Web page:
The European Court of Justice has today struck down European legislation which permitted insurers to price risk by reference to data that distinguishes specifically between men and women. Michael Wainwright, partner at international law firm Eversheds comments:

“This ruling seems to put European insurers at a disadvantage to other insurers, who will not be required by law to take a blinkered view of their data.

“The challenge for European insurers will be to reassess their data and place greater reliance on the predictive value of information other than gender. So for example, postcode data may assume greater importance and possibly income or employment history, where available. Insurers have until December 2012 to come up with their new strategies for pricing risk. Time will tell whether this deadline will produce a last minute fire sale of cheap car insurance for women and annuities for men, or whether the new politically correct pricing will mysteriously produce results broadly similar to current rates.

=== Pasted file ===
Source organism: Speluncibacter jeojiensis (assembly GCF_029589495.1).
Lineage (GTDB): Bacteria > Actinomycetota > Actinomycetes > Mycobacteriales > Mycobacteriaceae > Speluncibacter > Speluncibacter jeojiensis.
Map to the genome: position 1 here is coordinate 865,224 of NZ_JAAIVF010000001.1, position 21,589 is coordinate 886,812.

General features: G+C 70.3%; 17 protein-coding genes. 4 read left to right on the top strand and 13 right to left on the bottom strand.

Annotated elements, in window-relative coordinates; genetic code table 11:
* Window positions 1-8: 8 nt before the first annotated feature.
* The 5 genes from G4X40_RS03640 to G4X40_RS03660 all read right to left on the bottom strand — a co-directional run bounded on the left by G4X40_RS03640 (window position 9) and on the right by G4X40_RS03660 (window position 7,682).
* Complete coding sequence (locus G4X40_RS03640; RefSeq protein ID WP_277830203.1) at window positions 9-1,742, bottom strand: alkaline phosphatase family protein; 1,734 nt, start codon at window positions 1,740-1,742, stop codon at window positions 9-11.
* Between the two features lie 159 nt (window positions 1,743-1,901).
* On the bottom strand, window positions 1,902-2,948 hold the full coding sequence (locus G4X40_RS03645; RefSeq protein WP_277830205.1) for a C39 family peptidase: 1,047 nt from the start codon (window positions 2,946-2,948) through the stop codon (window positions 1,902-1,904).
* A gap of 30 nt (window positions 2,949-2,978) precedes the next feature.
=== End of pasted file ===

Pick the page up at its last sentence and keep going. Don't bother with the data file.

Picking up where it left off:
“While insurers can be expected to get over this setback to the established practice of decades, they may harbour concerns as to where the European court might go next. A ban on the use of age based data would be more difficult to cope with, but clearly within the scope of current legislation on equality.

“It may well be said that the historic practice of the insurance industry placed far too much emphasis on gender in proposal forms, pricing and reporting on experience, at the expense of other relevant factors. Arguably this has been unhelpful to the debate on equality. However, it should not be assumed that today’s ruling will result in total equality. The market will move on and insurers will look to other factors to price risk that could in time prove as controversial and socially divisive as gender has done today.”